My father's driving terrifies me. It isn't merely that his eyes are dimming, his feet less firm on the pedals and his hands slower to react. Worse than any physical degradation is his mental distortion: he doesn't believe in traffic jams.
"There's no reason for this!" he'll cry out, slamming his hands on the steering wheel and his feet on the brake as he tails the car ahead as closely as possible. He calls out for a god he doesn't believe in to damn the other drivers surrounding us. "Why don't people learn how to drive?"
At one point years ago, when I was young enough to think his questions were genuine, I tried to instruct my dad on the concept of "following distance." This had worked very well for a friend of mine who was learning to drive at the age of thirty-two, and who likewise alternated between gas and brake to maintain the minimum distance between himself and the next car on the highway.
"You don't have to follow him so close," I told my friend.
"I don't?" he replied. Then he gave the car ahead some space and discovered that he could relax a bit, not being in imminent danger of impact at every moment. My friend gave me a giant grin, and said, "Thanks!"
But my dad rejected any such suggestion with more profanity. As he sees it, the highway is a raceway. Everyone out there ought to be driving at maximum speed and efficiency. If there's a crash, sure, slow down a little to avoid it; but if there's nothing in front of you then hit the gas and go, damn it! If everybody just drove like him, there wouldn't be any traffic jams. Everyone would go faster, and nobody would get in his way.
I haven't yet found the courage to point out to him that, in my experience, most people do drive according to exactly that philosophy. Maybe that's because I find even myself driving that way more often than not.
Sometimes, when I'm cursing the cars around me that keep me from driving as fast as I want to go – usually when I'm late for an appointment, and it's my own fault, but I'd rather not admit it – the thought occurs to me that I'm hurtling along in a tonne of steel at seventy miles per hour, surrounded by other juggernauts at least as massive as mine. Each of us has a different destination, each a separate goal, so I'm struck with awe that we so rarely collide. I remember that only a tiny portion of my own tonne of steel is stretched around me. A thin skin of steel and plastic, and empty space: all that separates me from the man-made maelstrom of the highway.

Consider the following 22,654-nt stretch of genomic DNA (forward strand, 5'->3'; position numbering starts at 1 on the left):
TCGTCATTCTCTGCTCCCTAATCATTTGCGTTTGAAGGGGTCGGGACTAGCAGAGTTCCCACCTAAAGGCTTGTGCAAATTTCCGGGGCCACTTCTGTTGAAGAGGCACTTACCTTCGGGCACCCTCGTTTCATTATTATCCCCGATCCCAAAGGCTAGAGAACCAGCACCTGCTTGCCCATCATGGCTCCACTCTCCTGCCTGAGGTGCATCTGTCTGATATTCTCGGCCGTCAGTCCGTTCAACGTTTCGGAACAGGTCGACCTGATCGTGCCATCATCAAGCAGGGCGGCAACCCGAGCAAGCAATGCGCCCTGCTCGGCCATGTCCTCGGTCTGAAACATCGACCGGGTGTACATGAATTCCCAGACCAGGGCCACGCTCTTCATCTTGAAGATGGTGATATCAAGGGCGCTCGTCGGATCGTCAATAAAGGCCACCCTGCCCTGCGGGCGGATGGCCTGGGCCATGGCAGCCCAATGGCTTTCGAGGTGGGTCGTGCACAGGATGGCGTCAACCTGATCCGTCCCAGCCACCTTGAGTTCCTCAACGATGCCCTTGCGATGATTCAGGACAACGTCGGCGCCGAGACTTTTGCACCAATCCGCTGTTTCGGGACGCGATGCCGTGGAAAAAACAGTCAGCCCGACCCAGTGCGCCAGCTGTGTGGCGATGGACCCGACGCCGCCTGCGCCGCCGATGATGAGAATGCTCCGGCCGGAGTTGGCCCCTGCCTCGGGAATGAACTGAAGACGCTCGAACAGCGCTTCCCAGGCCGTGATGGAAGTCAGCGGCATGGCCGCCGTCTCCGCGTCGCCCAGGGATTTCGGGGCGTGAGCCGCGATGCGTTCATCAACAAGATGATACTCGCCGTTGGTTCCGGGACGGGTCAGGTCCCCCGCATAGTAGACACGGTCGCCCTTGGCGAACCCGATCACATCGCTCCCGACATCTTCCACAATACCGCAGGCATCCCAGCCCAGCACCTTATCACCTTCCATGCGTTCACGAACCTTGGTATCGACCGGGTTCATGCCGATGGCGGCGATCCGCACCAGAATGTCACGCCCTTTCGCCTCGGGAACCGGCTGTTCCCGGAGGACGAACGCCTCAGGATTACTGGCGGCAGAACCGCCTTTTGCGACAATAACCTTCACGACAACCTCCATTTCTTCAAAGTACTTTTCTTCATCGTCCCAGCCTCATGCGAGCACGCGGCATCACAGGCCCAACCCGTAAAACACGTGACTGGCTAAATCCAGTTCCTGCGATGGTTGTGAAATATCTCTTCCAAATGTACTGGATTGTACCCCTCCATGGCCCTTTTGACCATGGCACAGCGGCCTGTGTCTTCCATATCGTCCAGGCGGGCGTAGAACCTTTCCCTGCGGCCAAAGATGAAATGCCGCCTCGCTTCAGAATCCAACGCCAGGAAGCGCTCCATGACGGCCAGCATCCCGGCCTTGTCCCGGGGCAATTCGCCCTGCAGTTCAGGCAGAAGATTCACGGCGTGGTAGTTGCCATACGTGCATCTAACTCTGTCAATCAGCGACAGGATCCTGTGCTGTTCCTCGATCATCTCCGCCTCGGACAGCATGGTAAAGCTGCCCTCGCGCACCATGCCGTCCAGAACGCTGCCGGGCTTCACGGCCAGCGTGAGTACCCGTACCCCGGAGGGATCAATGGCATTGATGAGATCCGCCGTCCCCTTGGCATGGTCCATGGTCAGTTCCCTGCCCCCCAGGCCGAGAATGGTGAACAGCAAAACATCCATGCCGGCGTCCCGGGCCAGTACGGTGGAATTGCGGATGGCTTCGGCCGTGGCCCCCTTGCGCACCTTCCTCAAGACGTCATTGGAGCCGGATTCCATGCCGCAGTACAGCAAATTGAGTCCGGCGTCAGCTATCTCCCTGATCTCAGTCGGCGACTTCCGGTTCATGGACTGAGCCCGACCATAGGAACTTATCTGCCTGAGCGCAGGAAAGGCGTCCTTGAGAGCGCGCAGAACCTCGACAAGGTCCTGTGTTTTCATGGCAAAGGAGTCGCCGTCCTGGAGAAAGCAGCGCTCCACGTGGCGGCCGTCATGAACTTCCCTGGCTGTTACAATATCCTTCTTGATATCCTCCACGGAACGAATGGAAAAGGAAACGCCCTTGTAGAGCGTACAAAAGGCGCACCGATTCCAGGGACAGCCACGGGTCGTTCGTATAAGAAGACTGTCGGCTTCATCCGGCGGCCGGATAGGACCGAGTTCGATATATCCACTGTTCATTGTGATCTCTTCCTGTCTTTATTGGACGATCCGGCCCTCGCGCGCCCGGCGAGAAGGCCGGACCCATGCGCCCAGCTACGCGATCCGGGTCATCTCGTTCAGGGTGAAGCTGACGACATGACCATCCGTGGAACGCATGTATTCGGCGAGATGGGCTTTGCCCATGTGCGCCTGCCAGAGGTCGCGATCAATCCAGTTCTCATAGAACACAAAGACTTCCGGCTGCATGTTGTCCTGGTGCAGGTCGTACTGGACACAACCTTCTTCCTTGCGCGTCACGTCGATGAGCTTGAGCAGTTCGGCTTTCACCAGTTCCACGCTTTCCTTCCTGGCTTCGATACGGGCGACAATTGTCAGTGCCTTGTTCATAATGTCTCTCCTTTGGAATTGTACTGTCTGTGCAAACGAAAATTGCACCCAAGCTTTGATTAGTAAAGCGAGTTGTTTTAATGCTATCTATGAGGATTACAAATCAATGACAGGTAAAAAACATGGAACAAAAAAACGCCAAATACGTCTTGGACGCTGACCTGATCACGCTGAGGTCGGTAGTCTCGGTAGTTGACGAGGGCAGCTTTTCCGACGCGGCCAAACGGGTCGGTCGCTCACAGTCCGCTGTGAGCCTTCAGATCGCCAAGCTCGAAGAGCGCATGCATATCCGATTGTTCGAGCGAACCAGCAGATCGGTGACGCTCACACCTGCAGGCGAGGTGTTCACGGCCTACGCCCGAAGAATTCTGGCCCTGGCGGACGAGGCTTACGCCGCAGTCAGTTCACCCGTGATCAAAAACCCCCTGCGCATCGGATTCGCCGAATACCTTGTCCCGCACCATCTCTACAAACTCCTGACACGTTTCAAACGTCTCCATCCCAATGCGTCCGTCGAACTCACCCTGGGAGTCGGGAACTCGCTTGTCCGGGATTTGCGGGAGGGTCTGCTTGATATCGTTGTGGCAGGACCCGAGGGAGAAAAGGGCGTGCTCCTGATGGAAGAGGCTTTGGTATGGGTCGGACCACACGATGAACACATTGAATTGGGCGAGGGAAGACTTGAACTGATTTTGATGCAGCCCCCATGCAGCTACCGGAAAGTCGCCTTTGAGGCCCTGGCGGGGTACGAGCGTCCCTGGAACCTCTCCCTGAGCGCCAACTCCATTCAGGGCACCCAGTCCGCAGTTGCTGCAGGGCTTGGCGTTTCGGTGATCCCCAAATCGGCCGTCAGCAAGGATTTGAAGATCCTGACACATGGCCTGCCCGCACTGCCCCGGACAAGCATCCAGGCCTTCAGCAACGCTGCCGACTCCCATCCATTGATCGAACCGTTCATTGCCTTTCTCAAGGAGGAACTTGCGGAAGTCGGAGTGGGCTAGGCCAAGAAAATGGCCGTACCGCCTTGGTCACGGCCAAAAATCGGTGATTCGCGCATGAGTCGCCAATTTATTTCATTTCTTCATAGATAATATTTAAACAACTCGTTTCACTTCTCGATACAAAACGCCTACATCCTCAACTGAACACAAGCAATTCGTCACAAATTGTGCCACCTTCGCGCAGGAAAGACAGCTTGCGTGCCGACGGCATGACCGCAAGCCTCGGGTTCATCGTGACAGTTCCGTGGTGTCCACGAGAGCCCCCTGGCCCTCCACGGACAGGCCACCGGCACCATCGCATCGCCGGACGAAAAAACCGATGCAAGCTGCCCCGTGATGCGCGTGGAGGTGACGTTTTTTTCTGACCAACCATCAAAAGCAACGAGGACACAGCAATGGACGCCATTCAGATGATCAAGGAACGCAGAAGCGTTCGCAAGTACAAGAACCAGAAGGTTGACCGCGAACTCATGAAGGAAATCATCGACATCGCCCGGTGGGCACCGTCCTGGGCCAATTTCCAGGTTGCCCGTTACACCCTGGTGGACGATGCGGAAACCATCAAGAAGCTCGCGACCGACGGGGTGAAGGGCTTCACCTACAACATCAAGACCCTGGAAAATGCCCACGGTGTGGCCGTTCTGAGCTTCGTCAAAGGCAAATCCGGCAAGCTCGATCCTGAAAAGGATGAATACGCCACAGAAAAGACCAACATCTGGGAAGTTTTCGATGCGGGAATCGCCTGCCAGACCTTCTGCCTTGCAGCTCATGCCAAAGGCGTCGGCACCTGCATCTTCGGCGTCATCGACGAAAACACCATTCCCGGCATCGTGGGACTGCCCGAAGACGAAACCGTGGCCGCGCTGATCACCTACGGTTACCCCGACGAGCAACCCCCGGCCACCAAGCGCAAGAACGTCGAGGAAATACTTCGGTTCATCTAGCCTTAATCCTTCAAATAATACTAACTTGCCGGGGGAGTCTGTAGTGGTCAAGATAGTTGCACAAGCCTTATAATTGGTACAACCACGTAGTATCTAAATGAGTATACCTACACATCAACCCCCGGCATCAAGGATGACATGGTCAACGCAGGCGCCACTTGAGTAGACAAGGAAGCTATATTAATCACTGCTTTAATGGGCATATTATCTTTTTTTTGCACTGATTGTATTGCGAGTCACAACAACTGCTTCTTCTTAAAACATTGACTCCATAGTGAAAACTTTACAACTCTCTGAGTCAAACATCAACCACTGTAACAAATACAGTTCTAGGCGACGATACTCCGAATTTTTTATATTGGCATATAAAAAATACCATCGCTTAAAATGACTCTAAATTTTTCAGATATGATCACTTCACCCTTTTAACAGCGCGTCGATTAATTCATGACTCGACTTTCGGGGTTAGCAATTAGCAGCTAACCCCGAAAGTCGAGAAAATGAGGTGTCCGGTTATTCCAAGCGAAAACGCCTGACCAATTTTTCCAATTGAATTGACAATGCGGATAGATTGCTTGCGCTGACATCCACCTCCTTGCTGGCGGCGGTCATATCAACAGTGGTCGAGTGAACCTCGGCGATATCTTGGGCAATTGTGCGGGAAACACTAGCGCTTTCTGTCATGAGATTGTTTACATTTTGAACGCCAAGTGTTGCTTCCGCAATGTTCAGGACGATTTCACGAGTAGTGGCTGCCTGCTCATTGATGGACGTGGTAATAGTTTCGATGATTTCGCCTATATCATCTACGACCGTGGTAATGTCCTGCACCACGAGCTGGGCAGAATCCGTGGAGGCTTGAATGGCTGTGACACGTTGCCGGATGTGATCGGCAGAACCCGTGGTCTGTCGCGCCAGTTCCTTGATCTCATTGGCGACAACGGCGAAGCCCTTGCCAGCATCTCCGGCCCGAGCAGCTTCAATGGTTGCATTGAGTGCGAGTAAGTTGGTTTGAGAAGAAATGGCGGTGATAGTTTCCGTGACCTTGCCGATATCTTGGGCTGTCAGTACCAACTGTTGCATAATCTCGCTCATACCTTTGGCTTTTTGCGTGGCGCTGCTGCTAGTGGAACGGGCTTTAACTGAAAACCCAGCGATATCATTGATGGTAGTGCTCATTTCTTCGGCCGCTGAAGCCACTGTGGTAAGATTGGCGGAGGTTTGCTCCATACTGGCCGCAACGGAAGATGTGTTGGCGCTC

That's when I slow down and give the car ahead of me a full two seconds of following distance. It's also when I remember to use my turn signals when changing lanes and to wave my thanks to cars that let me in.
It's when I remember that there are people in those other cars, people like myself, with families and friendships, with responsibilities and desires. It's when I realize that, just by sharing the road with them, I have entered into relationship with them. The very space that separates us also unites us, binds us into a communion focused on our mutual survival while we each pursue our own separate conveniences.
So why do so many of us treat it like a competition? Why do I act, from time to time at least, like I'm in some kind of Grand Prix? Do I really think that everyone else out there is trying to take some trophy away from me?
For me, I think my attitude on the road comes from a kind of forgetfulness, a forgetfulness that pervades too much of my life. Whenever I shut the door, or hang up the phone, or log off from Facebook, I think of myself as being suddenly alone; I forget that those relationships I'd been enjoying (or regretting or working through or whatever) still exist and are still acting on me. I forget that my actions, even in "private," still shape my relationships with others, still affect my friends and family, and even the strangers I meet at random.
I forget that the surface of a door, or the body of a car, is like the skin of my own body. It is an enclosure and a defense, yes; but it also is my point of contact with the world beyond. Any separation from other people is also a dynamic medium of communication: the way I use the space around me tells other people a great deal about my intentions toward them. The fluctuation of space between us tells the story of our relationships.
Remembering this, I realize that I have to give my father some space as well. If I slow down myself when I'm sensing a possible collision, that communicates respect and care for his safety. If I use the two-second rule, if I stay with my dad, but not too closely, then sooner or later we'll arrive at our destination. We could arrive together. We could find a place of meeting, where we step out of our cars and – because we're not moving so fast or in different directions – can touch and even embrace.